How has your music evolved from your beginnings in songwriting to now?

As I’ve grown as a person throughout my 20s, my songwriting and music has grown too. I’ve discovered emotions like anger, bitterness, and regret, and heaps more, so my music has evolved into something more layered and expressive. I’ve always been super honest in my music; I’m just doubling down on that even more now and leaning into it.

Aside from this release, what’s been the big highlight to date?

Big highlight was opening for Aussie breakthrough act Teenage Dads recently at The Tuning Fork. It was my first all-ages show, and so much fun to play for a different audience than I usually get to be in front of.

What makes Gone stand out for you as a single?

That chorus! Love a good chorus.

What’s the story behind Gone?

Gone is about going through the motions of a break up; from reflective and melancholic grieving, through to proper confusion over how it could end like this; all the way to anger and a full-blown release. It’s a song I wrote to process the loss of my first relationship – he was someone who was in my life every day – to suddenly just not at all.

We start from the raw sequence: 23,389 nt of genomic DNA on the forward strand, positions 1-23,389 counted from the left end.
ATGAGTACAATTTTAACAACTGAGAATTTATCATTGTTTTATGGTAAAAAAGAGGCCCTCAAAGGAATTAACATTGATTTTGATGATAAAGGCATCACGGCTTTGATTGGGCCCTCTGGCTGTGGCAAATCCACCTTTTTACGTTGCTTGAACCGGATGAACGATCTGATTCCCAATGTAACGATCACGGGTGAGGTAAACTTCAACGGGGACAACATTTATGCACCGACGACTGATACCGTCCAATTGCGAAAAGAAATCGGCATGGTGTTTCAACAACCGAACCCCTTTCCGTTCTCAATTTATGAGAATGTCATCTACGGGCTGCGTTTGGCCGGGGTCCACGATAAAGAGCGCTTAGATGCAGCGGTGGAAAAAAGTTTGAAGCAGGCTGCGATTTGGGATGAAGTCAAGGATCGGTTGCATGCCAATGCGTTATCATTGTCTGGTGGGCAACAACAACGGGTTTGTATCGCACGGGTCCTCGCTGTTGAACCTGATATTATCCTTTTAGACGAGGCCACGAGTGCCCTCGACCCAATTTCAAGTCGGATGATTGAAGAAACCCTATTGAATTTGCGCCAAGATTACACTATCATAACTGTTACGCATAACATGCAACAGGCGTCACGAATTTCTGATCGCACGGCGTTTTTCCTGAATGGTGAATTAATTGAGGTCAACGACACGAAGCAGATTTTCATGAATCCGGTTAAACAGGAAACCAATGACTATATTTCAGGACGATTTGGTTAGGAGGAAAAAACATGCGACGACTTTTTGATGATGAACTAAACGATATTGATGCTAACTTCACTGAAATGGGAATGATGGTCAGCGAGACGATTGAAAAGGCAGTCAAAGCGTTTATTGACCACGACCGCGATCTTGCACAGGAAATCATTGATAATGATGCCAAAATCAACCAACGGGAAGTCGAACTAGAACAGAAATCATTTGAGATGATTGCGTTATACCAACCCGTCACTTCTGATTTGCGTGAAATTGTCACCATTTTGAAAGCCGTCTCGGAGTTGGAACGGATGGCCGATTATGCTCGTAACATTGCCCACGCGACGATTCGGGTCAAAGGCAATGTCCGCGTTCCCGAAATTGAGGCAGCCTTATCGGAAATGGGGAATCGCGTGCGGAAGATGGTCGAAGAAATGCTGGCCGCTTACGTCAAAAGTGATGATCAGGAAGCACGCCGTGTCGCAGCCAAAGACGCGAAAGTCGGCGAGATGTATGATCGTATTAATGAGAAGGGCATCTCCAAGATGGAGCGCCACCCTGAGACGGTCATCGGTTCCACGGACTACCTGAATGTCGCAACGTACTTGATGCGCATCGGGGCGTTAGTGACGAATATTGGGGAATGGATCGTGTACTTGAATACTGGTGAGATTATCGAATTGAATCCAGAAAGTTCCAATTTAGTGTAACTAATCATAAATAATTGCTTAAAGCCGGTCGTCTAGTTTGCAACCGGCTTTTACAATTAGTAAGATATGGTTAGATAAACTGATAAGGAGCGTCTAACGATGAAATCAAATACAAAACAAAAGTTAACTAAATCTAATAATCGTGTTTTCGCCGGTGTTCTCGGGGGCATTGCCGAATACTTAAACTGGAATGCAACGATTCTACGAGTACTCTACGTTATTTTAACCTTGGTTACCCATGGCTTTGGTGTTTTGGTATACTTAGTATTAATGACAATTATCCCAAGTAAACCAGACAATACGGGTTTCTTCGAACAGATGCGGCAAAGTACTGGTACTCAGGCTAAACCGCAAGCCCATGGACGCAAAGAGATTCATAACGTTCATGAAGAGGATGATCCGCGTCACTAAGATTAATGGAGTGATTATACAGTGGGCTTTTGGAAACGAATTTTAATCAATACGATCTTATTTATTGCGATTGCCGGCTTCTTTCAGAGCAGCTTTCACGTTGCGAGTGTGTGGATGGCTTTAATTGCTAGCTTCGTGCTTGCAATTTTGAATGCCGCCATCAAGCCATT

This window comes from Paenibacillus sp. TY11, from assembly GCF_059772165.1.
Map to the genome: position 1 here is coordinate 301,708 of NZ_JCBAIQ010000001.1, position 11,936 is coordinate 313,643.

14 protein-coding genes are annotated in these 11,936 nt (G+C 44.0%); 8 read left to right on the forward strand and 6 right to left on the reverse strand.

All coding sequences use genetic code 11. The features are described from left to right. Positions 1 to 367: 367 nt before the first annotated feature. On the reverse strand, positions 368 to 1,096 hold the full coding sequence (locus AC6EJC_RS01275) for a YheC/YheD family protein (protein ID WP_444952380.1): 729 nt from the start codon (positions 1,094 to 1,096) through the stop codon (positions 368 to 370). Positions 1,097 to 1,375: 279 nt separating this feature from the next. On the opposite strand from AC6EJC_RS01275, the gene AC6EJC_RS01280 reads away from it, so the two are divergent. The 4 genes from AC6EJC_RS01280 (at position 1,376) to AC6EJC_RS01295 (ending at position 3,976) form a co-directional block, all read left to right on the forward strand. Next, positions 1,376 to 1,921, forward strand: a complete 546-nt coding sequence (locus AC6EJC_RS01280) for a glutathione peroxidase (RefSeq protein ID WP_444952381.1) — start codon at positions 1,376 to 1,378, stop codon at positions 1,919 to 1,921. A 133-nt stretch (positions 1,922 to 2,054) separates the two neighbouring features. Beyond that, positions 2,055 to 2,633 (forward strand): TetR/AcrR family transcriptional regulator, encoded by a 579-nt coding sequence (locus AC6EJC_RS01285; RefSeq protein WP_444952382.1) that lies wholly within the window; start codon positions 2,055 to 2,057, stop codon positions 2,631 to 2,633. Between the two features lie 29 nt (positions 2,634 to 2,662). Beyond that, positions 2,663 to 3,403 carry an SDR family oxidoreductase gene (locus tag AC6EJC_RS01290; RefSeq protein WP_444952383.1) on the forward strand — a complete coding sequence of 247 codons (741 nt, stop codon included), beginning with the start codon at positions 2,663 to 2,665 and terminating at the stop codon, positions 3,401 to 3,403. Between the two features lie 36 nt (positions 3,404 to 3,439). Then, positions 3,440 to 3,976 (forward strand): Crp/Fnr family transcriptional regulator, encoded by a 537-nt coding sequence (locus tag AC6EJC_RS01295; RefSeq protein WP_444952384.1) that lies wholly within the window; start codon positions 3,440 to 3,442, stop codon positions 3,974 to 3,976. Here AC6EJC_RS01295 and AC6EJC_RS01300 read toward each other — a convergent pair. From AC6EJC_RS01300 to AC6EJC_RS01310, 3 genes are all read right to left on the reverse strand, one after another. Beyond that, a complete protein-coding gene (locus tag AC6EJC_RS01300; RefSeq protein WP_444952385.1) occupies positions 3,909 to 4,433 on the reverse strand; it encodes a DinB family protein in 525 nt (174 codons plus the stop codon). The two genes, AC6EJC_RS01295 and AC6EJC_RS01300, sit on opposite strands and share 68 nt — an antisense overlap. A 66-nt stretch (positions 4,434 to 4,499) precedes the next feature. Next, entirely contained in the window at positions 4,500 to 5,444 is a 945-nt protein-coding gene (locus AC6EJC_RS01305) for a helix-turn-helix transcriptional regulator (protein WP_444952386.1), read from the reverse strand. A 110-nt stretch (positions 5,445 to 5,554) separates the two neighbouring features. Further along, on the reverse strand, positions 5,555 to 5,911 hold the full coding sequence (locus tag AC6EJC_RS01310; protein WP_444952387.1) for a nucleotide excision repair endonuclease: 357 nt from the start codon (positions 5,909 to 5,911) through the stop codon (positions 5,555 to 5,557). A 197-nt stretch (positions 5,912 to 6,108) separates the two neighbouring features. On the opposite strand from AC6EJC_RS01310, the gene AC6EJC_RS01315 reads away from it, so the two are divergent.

What’s your favourite moment, musical or lyrical, of the single?

I’m a huge fan of a solid bridge in a song (another reason I chose the project name Bridges LOL), so my favourite moment of Gone would have to be the bridge – both lyrically and musically.

Who did you wrecord/produce the single with and where? 

I wrote Gone on a particularly melancholic night, alone on my bedroom floor. I was writing the verse and feeling super moody about it, then got stuck on the chorus. So I went to brush my teeth before bed, and BAM! the chorus basically wrote itself. Years later I recorded it at my home studio, with Rāwiri Waters on production. James Goldsmith mixed the track, and Brian Lucey mastered it.

What would you like listeners to take away from this song?

Hopefully, a feeling they didn’t know they felt, or hadn’t had permission to feel before.

How do you generally work out what song would make a good single?